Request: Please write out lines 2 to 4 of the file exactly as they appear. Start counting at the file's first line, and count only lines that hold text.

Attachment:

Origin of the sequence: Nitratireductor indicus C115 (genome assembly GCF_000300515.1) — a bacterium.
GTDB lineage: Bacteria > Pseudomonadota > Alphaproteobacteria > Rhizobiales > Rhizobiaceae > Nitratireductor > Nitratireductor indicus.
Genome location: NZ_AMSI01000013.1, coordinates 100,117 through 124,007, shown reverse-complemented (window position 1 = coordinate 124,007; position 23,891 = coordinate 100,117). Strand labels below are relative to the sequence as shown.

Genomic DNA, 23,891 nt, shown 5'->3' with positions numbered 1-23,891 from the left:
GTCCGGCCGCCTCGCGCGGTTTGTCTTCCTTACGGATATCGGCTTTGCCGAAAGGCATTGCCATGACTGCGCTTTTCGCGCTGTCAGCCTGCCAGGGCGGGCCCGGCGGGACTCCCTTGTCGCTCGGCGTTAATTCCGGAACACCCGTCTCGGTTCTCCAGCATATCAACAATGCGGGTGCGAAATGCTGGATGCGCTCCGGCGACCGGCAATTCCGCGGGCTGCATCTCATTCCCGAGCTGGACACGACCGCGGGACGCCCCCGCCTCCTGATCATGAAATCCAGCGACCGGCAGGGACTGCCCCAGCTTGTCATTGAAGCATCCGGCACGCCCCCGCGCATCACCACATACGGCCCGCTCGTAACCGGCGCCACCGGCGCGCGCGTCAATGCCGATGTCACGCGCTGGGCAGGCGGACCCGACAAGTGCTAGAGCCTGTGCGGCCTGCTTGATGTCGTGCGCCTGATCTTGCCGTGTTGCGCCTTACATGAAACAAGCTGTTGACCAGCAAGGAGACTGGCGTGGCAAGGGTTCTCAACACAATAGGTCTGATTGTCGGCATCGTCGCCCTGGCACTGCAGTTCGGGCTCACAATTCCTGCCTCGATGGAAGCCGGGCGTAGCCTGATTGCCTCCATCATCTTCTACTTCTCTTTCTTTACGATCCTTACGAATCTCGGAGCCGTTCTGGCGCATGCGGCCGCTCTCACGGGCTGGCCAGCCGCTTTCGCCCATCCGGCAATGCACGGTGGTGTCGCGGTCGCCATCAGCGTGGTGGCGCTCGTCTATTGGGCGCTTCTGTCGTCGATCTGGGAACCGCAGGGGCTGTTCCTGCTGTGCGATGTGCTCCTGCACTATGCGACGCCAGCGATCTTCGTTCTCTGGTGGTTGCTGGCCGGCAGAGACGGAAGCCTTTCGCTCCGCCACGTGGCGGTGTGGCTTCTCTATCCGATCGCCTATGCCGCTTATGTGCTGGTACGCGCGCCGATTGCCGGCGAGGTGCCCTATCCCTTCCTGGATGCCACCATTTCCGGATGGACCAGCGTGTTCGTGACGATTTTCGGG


GTDB lineage: Bacteria > Pseudomonadota > Alphaproteobacteria > Rhizobiales > Rhizobiaceae > Nitratireductor > Nitratireductor indicus.
Genome location: NZ_AMSI01000013.1, coordinates 100,117 through 124,007, shown reverse-complemented (window position 1 = coordinate 124,007; position 23,891 = coordinate 100,117). Strand labels below are relative to the sequence as shown.

Genomic DNA, 23,891 nt, shown 5'->3' with positions numbered 1-23,891 from the left: